A Policy Problem

Through the John Glenn College of Public Affairs High School Internship Program I was able to be placed in an internship with a local nonprofit and enroll in Intro to Public Affairs 2110 through the Ohio State Academy. Below you will find an essay written for the public affairs course. We were tasked with researching any policy problem that was of interest to us and developing and comparing three potential solutions to the problem. I chose to research access to affordable and quality child care in our state.

The importance of the early years, specifically birth through five, is a topic I am particularly passionate about. Advances in technology and a growing need for change sparked much inquiry and innovation in the field of early childhood over the last few decades. Research has consistently shown how crucial early experiences are in effecting success and health later in life. However, despite the demonstrated importance, there is still a significant gap between research and practice. It is this gap that fuels my desire to advocate for developmentally appropriate practice in the early years.

Focusing specifically on Ohio’s affordable quality child care shortage was motivated by my participation in the Columbus Women’s Commission benefits cliff discussions regarding publicly funded child care. As my internship supervisor, Dr. Gina Ginn, is a commissioner, I was privileged to attend the meetings with her and an interdisciplinary team of other community advocates including representatives from Columbus Legal Aide, the Crane Center for Early Childhood Research and Policy, Future Ready Columbus, and the Women’s Fund of Central Ohio.

Addressing the Lack of Quality Child Care for Infants and Toddlers in Ohio

My Fall 2018 John Glenn College of Public Affairs HSIP Cohort + Our Wonderful PUBAFRS 2110 Instructor, Aiden Irish

Leadership Development

I am committed to improving my leadership skills for the betterment of my personal wellness, professional development, and community. I believe that strong leadership skills are built on a foundation of self-awareness and self-reflection. My leadership improvement practice is grounded in strengthening my understanding of my self and my world. Below are my goals regarding leadership development for my first two years:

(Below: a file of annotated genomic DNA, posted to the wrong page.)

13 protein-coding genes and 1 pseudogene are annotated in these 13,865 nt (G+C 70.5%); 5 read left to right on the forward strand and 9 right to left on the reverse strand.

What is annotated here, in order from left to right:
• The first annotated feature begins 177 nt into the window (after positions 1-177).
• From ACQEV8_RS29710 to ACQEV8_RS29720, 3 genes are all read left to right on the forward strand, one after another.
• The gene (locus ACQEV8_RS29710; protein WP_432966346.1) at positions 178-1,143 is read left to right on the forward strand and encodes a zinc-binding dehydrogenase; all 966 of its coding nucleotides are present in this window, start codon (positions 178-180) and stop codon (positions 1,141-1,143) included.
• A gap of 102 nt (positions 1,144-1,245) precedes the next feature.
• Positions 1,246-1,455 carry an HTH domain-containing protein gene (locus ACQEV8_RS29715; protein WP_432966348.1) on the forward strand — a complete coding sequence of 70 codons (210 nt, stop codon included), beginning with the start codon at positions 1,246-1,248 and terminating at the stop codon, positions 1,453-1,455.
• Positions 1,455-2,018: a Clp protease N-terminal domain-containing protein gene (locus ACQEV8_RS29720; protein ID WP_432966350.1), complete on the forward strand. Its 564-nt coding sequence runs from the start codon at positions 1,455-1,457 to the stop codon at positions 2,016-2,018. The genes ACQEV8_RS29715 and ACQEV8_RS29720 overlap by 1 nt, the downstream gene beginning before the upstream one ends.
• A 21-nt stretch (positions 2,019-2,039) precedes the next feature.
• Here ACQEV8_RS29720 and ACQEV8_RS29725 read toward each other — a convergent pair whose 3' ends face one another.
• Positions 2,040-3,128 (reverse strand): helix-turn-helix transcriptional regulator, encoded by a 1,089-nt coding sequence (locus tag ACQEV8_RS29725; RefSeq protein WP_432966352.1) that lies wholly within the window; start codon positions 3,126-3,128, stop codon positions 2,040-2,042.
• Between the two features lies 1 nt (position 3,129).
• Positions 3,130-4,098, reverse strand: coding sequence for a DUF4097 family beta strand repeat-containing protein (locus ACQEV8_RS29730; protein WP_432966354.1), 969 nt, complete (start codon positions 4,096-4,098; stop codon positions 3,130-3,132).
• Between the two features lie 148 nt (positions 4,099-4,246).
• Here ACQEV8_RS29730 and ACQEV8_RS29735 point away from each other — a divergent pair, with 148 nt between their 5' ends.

• Become a mentor in my scholars program
  • Hold an executive position in a student organization

Service Engagement

As an Advocates for Communities and Education Scholar (ACES), I have made a commitment to serving my community. ACES provides me with many opportunities to complete service within my Ohio State and Columbus community as well as educate me about what effective service looks like. In addition to completing service work though my scholars program, it is my goal to pursue my passion for defending developmentally appropriate practice in the early years through direct service and advocacy. Below are my goals regarding service engagement for my first year:

  • Establish a relationship with a community organization where I can volunteer twice a month
  • Contact my legislator monthly
  • Become active in 3 student organizations, at least one professional and one service based

A recent Saturday morning spent volunteering at NNEMAP Food Pantry, located just a mile off campus – I’ve been driving by NNEMAP on my way to Gateway Film Center for years and never knew about the wonderful work they do!

Writing Samples

Academic Work

Preschool Unit Plan (April 2022)

Preschool Small Group Literacy Lesson Plan (April 2022)

Pink Collar Ghettos: Columbus’ Underpaid Caregivers (September 2021)

Developing Nonprofit Leadership Skills through Summer Fellowship at The Columbus Foundation (Second-year Transformational Experience Program Project Proposal) (March 2021)

Should Nonprofits be Required to Pay a Living Wage? (November 2020)

Addressing the Lack of Quality Child Care for Infants and Toddlers in Ohio (December 2018)

Professional Work

CELC 2017 Annual Report (Card) (November 2018)

CELC SmallTalk July 2018 (July 2018)